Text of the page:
NASCAR: Why the first big silly season domino fell when it did

Aric Almirola, Stewart-Haas Racing, NASCAR (Photo by Sean Gardner/Getty Images)
Aric Almirola, Stewart-Haas Racing, NASCAR (Photo by Sean Gardner/Getty Images) /

Aric Almirola is in his fifth and final NASCAR Cup Series season with Stewart-Haas Racing. Why did he make the announcement when he did?

Even before the 2022 NASCAR Cup Series season began, silly season had already started for 2023.

Aric Almirola, who is in his 15th season in the series and fifth as the full-time driver of the #10 Ford for Stewart-Haas Racing, announced that the 2022 season would be his last, guaranteeing at least one lineup change for the four-car team for next year.

Did the fact that the 38-year-old Fort Walton Beach, Florida native announced his impending retirement early serve as somewhat of a weight lifted off his shoulders entering 2022?

In some ways, yes, but that wasn’t the reason why he made the announcement when he did.

“Yes and no,” Almirola told Beyond the Flag. “I think it was, but at the same time, I just felt like it was the right thing to do for my partners and the race team so that they could start navigating what’s next for them. I felt like it would be totally unfair for me to kind of have that idea and that feeling like this was going to be it, but then me keep it to myself and kind of spring it on the race team and my partners.

“Personally, I felt like it was the right thing to do, not only for me and my family life, but for the people who have invested so much in me and my career, to give them enough of a runway to start planning what’s next.”

That decision, of course, has given the team ample time to decide on a replacement for the 2023 NASCAR Cup Series season, and they are taking advantage of it, as they have not yet confirmed who that replacement will be.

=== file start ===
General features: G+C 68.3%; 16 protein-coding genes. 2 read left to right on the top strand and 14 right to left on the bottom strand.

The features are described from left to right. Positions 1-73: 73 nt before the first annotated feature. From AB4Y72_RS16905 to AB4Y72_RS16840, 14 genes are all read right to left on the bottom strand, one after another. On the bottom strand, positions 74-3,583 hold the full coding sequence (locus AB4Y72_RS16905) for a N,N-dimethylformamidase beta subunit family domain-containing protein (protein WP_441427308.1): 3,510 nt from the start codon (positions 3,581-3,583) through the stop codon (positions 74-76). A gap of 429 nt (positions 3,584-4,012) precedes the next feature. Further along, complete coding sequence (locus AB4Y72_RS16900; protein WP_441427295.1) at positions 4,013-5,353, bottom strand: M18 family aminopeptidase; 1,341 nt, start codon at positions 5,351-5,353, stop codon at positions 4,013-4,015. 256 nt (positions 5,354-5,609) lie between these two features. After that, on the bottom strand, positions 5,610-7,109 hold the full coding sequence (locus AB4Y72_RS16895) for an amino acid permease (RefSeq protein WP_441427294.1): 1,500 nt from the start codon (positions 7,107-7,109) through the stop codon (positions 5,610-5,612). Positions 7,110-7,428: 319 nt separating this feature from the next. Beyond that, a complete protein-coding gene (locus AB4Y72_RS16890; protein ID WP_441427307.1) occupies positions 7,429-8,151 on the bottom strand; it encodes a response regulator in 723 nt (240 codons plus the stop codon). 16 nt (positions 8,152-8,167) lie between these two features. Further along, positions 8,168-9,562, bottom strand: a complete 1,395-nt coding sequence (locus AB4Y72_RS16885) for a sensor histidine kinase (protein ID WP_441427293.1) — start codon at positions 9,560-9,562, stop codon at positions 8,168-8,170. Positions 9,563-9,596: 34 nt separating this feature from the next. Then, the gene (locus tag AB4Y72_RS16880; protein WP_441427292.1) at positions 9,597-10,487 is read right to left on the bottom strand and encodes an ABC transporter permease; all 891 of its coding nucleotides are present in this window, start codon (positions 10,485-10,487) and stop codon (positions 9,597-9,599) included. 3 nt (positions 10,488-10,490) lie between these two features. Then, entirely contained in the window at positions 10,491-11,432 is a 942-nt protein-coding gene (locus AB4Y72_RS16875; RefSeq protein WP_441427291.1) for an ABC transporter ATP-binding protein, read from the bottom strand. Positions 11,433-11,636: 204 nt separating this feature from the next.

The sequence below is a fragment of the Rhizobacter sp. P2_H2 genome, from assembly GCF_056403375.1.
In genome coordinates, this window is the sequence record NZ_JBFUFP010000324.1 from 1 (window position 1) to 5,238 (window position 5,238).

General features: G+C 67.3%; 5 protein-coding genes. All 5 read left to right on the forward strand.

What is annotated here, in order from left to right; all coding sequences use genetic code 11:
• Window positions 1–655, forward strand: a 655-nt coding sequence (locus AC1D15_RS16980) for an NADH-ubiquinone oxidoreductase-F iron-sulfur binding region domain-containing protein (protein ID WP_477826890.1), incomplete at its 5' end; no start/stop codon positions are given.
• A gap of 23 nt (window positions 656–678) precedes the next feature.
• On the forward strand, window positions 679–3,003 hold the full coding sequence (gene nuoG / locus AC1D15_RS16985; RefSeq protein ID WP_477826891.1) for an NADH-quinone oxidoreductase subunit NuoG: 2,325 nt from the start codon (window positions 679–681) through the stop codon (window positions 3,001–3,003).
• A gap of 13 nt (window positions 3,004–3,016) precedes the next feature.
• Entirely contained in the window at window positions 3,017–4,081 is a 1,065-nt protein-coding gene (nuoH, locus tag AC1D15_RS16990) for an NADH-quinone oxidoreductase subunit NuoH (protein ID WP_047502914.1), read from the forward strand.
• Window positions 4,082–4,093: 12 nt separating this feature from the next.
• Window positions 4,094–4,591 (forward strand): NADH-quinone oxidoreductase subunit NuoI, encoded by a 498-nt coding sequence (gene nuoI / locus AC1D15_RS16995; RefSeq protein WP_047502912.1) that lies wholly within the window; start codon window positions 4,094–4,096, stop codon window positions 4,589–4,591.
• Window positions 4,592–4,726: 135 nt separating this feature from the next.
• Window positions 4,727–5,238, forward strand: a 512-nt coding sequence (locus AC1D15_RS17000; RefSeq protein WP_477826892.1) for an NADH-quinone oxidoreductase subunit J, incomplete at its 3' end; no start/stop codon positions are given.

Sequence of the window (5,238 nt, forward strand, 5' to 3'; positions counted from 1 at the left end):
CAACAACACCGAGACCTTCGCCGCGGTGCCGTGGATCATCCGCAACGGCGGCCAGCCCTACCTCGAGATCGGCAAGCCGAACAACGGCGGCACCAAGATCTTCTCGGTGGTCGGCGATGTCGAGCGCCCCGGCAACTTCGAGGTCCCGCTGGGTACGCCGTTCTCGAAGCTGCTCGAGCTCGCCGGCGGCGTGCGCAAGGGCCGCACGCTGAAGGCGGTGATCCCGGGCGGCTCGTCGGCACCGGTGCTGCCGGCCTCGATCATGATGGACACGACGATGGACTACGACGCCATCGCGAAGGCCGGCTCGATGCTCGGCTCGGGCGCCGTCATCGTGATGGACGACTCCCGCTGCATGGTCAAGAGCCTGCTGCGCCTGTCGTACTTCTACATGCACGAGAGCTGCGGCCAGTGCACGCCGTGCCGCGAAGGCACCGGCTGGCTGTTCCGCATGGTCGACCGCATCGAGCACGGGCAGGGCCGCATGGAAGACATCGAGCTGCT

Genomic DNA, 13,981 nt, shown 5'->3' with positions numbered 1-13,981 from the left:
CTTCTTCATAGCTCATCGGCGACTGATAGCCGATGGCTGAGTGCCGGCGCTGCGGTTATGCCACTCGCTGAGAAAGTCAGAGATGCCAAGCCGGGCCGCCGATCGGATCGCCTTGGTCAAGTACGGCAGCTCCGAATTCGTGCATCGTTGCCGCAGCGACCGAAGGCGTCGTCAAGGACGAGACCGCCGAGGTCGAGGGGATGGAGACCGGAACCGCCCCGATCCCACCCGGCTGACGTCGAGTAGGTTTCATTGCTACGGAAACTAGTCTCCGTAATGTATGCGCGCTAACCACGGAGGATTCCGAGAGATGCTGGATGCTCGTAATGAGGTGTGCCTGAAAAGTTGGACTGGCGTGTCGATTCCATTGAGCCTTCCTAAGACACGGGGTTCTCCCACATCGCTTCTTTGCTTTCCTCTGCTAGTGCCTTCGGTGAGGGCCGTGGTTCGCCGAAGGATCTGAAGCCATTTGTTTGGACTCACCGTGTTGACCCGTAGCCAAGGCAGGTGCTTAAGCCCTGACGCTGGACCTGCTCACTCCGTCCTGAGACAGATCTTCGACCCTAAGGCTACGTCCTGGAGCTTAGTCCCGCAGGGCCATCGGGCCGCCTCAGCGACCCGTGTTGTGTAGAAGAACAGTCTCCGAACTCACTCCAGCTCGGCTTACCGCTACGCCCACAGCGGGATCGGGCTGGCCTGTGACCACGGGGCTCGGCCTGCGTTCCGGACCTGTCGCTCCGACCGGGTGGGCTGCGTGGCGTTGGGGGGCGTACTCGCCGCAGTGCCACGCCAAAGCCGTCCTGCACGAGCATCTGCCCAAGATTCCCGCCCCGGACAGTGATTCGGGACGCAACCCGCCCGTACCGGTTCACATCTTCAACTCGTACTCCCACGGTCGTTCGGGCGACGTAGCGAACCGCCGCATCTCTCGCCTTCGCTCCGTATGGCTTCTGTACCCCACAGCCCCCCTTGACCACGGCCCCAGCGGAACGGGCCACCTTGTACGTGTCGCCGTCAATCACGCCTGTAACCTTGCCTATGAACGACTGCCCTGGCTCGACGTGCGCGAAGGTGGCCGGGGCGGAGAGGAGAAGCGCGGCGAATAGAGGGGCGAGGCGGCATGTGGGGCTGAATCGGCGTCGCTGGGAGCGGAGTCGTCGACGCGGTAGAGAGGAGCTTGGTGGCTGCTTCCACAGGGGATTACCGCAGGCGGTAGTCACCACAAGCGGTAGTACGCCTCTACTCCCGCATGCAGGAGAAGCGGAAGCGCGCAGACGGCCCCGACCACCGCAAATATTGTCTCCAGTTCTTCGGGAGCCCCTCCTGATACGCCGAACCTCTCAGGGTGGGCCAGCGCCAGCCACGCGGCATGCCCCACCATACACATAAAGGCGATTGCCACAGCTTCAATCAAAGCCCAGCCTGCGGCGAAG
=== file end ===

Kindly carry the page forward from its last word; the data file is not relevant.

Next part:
Ryan Preece, the team’s official reserve driver, would make sense, but there have been a number of other interesting names recently thrown into the mix.

But while Almirola may not view it as an advantage in terms of his own performance, he is driving at a much higher level this year compared to last year.

Last season, it looked as though Almirola might miss the playoffs for the first time since joining Stewart-Haas Racing in 2018 as Danica Patrick’s replacement. In fact, he was nowhere near the cut line to get in on points. But a late regular season win at New Hampshire Motor Speedway made it four straight playoff appearances for the driver of the #10 Ford.

This year, he has had a much stronger start to the season. He sits in 11th place in the point standings through 16 of 26 regular season races. In fact, he was the only driver to finish in the top 10 in each of the season’s first two races, which singlehandedly extended a streak that dates back to 1974, and it took until the season’s fourth race for him to finish lower than sixth.

However, without a win, he only sits in 16th place out of 16 drivers currently above the playoff cut line, meaning that, with more winners (or a drop in points), he could end up needing to win to get in, just like he did last year.

Almirola admits that he still looks at the points situation, though his goal is to do what he did last year and win.

“You still look at the points,” he admitted. “My entire career, even when I was go-kart racing and I was racing for championships, state championships, national championships, you always look at the points. You want to know where you stack up. … But I also am aware that I feel like we’re going to need to win to be safe.”

His goal is, one way or another, to be locked into the playoffs before the NASCAR Cup Series regular season finale in late August at Daytona International Speedway, where it’s so easy for everything to go wrong.

“I think every driver wants to go to Daytona with that weight off of their shoulders, knowing that they’re already locked into the playoffs and you can kind of go race that race for fun and go try to win and score points,” Almirola explained. “But man, that is a tough place to have to go to when you’re on a razor-thin margin points-wise and you’re trying to race your way in.

“But we’ve seen it done. We saw William Byron do it [in 2020]. It can be done, and I think it’s the excitement that our sport does so well, right? We as a sport figure out a way to create a schedule to make it super nerve-wracking for the drivers, which makes it awesome for the fans. That’s exactly what Daytona is.

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“Daytona as a cutoff race is insane. It puts so much pressure on the drivers to hopefully not get caught up in somebody else’s mess, don’t make a mistake, because your season, at that point, is really riding on whether or not you get into the playoffs based on that race.”